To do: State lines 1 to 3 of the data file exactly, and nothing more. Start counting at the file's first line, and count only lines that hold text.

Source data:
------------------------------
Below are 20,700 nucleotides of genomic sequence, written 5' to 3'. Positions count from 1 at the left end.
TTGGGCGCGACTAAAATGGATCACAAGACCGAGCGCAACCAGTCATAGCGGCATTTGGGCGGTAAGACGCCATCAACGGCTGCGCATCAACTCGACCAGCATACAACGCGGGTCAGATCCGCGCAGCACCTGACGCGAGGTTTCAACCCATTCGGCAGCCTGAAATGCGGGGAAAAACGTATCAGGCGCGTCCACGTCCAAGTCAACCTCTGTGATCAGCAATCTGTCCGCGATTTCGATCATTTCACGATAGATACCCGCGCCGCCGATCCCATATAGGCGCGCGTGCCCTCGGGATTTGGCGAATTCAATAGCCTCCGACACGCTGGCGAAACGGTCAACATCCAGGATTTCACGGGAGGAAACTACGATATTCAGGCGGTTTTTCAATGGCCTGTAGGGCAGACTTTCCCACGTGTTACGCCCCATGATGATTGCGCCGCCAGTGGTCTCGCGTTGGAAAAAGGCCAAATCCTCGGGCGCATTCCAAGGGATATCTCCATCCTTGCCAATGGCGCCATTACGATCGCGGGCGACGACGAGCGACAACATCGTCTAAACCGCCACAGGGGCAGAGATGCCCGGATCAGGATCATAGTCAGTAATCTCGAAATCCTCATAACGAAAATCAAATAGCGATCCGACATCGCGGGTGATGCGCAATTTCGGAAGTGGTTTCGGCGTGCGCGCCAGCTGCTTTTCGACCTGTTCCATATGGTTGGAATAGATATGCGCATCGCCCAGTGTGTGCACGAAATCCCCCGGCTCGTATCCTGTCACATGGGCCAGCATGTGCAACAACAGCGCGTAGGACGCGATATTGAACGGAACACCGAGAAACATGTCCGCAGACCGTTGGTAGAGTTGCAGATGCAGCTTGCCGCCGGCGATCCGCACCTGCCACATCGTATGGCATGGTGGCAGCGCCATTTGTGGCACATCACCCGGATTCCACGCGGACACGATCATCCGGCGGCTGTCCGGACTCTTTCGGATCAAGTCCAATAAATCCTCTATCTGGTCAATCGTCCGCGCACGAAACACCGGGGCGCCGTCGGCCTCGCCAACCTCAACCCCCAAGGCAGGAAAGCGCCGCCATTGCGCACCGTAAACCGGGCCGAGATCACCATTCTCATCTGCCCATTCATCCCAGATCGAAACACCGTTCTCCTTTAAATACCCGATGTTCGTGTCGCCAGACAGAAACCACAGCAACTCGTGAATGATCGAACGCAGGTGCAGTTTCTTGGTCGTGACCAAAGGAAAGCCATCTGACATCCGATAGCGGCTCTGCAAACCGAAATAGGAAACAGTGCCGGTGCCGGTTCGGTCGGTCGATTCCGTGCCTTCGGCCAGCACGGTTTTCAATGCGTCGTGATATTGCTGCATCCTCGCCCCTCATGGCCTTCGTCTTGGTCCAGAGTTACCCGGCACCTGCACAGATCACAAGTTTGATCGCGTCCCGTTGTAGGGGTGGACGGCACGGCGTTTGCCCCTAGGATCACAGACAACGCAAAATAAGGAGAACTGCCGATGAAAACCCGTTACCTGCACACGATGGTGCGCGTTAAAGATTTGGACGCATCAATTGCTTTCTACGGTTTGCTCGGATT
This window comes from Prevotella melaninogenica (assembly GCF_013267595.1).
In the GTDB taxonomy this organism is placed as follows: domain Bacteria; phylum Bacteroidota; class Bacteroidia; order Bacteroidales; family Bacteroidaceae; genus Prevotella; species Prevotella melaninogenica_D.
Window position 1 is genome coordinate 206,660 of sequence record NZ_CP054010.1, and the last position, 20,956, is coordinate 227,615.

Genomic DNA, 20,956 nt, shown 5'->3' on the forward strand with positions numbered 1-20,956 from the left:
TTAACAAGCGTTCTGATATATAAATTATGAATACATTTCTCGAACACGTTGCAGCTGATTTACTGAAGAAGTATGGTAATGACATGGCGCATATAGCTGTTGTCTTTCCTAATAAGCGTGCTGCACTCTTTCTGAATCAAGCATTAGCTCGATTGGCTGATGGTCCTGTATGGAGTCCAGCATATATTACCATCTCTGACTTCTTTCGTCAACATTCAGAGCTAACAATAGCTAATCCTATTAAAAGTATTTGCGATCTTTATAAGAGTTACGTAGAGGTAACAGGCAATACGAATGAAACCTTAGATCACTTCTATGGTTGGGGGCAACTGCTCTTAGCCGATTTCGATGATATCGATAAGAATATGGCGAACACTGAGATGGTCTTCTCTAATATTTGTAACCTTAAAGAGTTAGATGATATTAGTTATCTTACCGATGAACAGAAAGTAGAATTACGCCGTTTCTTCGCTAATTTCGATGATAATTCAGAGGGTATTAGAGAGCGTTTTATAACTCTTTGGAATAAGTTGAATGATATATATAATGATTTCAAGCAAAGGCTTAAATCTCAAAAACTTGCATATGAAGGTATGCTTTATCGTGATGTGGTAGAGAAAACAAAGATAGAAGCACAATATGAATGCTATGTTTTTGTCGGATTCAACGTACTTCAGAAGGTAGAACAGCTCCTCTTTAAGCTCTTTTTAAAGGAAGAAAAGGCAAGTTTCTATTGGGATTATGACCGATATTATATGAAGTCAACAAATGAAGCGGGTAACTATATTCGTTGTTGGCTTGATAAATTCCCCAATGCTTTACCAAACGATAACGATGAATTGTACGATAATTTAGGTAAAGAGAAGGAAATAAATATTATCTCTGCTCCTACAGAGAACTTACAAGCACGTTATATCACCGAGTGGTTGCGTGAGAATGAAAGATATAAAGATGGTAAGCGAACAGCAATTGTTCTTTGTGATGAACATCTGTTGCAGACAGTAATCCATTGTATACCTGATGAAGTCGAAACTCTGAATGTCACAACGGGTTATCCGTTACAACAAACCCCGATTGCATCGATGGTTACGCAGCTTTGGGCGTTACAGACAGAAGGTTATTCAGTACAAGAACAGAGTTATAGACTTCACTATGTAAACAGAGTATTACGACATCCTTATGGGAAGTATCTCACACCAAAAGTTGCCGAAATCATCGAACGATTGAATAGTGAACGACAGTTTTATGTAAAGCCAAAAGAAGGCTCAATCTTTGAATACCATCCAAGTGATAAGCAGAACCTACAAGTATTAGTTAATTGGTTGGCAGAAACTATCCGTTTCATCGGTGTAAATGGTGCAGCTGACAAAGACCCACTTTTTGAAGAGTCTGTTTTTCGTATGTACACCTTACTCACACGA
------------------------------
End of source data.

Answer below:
Below are 20,700 nucleotides of genomic sequence, written 5' to 3'. Positions count from 1 at the left end.
TTGGGCGCGACTAAAATGGATCACAAGACCGAGCGCAACCAGTCATAGCGGCATTTGGGCGGTAAGACGCCATCAACGGCTGCGCATCAACTCGACCAGCATACAACGCGGGTCAGATCCGCGCAGCACCTGACGCGAGGTTTCAACCCATTCGGCAGCCTGAAATGCGGGGAAAAACGTATCAGGCGCGTCCACGTCCAAGTCAACCTCTGTGATCAGCAATCTGTCCGCGATTTCGATCATTTCACGATAGATACCCGCGCCGCCGATCCCATATAGGCGCGCGTGCCCTCGGGATTTGGCGAATTCAATAGCCTCCGACACGCTGGCGAAACGGTCAACATCCAGGATTTCACGGGAGGAAACTACGATATTCAGGCGGTTTTTCAATGGCCTGTAGGGCAGACTTTCCCACGTGTTACGCCCCATGATGATTGCGCCGCCAGTGGTCTCGCGTTGGAAAAAGGCCAAATCCTCGGGCGCATTCCAAGGGATATCTCCATCCTTGCCAATGGCGCCATTACGATCGCGGGCGACGACGAGCGACAACATCGTCTAAACCGCCACAGGGGCAGAGATGCCCGGATCAGGATCATAGTCAGTAATCTCGAAATCCTCATAACGAAAATCAAATAGCGATCCGACATCGCGGGTGATGCGCAATTTCGGAAGTGGTTTCGGCGTGCGCGCCAGCTGCTTTTCGACCTGTTCCATATGGTTGGAATAGATATGCGCATCGCCCAGTGTGTGCACGAAATCCCCCGGCTCGTATCCTGTCACATGGGCCAGCATGTGCAACAACAGCGCGTAGGACGCGATATTGAACGGAACACCGAGAAACATGTCCGCAGACCGTTGGTAGAGTTGCAGATGCAGCTTGCCGCCGGCGATCCGCACCTGCCACATCGTATGGCATGGTGGCAGCGCCATTTGTGGCACATCACCCGGATTCCACGCGGACACGATCATCCGGCGGCTGTCCGGACTCTTTCGGATCAAGTCCAATAAATCCTCTATCTGGTCAATCGTCCGCGCACGAAACACCGGGGCGCCGTCGGCCTCGCCAACCTCAACCCCCAAGGCAGGAAAGCGCCGCCATTGCGCACCGTAAACCGGGCCGAGATCACCATTCTCATCTGCCCATTCATCCCAGATCGAAACACCGTTCTCCTTTAAATACCCGATGTTCGTGTCGCCAGACAGAAACCACAGCAACTCGTGAATGATCGAACGCAGGTGCAGTTTCTTGGTCGTGACCAAAGGAAAGCCATCTGACATCCGATAGCGGCTCTGCAAACCGAAATAGGAAACAGTGCCGGTGCCGGTTCGGTCGGTCGATTCCGTGCCTTCGGCCAGCACGGTTTTCAATGCGTCGTGATATTGCTGCATCCTCGCCCCTCATGGCCTTCGTCTTGGTCCAGAGTTACCCGGCACCTGCACAGATCACAAGTTTGATCGCGTCCCGTTGTAGGGGTGGACGGCACGGCGTTTGCCCCTAGGATCACAGACAACGCAAAATAAGGAGAACTGCCGATGAAAACCCGTTACCTGCACACGATGGTGCGCGTTAAAGATTTGGACGCATCAATTGCTTTCTACGGTTTGCTCGGATT
This window comes from Prevotella melaninogenica (assembly GCF_013267595.1).